St. Patrick is the most well known of the Irish saints, a true hero of the church. Sadly his day has become more known for revelry and green beer than truly celebrating what he did.

The exact time and place of his birth is unknown. Guesses range from Wales to Kilpatrick, Scotland. What is know is that his father was a deacon and his grandfather was a priest. They were according to various sources either Romans, or Romanised Celts.

At the age of 14, Patrick was kidnapped by Irish pirates (common at the time) and taken to Ireland where he herded sheep as a slave. During his captivity his prayer life grew, and at about the age of 20, guided by a dream, he found a ship willing to carry him and made his escape. (I find it appropriate that we celebrate another man guided by dreams ((St. Joseph)) in two days.

He studied to be a presbyter, and eventually was ordained as Bishop. Guided once again by dreams, these expressing the need of the Irish for his presence, he traveled back to Ireland to proclaim the Gospel. Patrick successfully preached the Gospel, aided by disciples he made in Ireland.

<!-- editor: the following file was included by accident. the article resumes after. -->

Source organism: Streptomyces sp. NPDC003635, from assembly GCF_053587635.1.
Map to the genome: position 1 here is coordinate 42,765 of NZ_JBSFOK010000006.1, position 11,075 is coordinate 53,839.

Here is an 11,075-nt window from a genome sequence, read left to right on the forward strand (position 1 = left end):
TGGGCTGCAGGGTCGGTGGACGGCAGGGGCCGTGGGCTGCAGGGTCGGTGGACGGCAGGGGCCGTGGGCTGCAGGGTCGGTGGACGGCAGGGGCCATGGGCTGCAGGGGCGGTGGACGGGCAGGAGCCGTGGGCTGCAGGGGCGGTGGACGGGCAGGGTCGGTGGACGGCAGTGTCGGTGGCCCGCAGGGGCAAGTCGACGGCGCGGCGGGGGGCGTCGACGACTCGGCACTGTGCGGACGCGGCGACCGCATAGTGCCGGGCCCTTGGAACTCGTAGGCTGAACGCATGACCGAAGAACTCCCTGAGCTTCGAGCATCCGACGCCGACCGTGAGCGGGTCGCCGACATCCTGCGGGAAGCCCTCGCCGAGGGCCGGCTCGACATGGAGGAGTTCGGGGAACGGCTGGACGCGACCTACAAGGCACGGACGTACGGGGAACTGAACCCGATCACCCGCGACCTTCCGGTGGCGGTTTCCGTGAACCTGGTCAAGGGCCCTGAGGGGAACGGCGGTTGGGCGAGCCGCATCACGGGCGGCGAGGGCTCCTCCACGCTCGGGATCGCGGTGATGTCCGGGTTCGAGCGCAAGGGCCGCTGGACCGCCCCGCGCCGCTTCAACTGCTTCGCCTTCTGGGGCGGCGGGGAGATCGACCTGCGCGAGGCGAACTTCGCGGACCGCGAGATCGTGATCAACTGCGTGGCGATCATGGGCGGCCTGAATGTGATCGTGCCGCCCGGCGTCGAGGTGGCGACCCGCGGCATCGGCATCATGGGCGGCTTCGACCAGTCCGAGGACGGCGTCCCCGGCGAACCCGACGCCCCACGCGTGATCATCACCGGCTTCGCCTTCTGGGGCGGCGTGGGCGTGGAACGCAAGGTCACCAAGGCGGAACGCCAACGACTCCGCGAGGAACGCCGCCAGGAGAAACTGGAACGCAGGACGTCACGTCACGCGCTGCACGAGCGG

Of the legends attributed to him, he used the clover to preach the Gospel. When explaining the trinity he would pluck a clover and ask, is it one leaf or three (botanically speaking it is actually one leaf), and ask the Irish whether it was one or three. Easter at one point fell the same night as a Celtic festival, but Patrick beat them to the draw by lighting a bonfire first. Apparently the king’s men were unable to put it out. Several songs are attributed to Patrick, the most famous being his Lorica or the Deer Cry. It is said when one of the kings was out to capture Patrick, he and his disciples sang this song, and the king’s men only saw deer as they passed by them.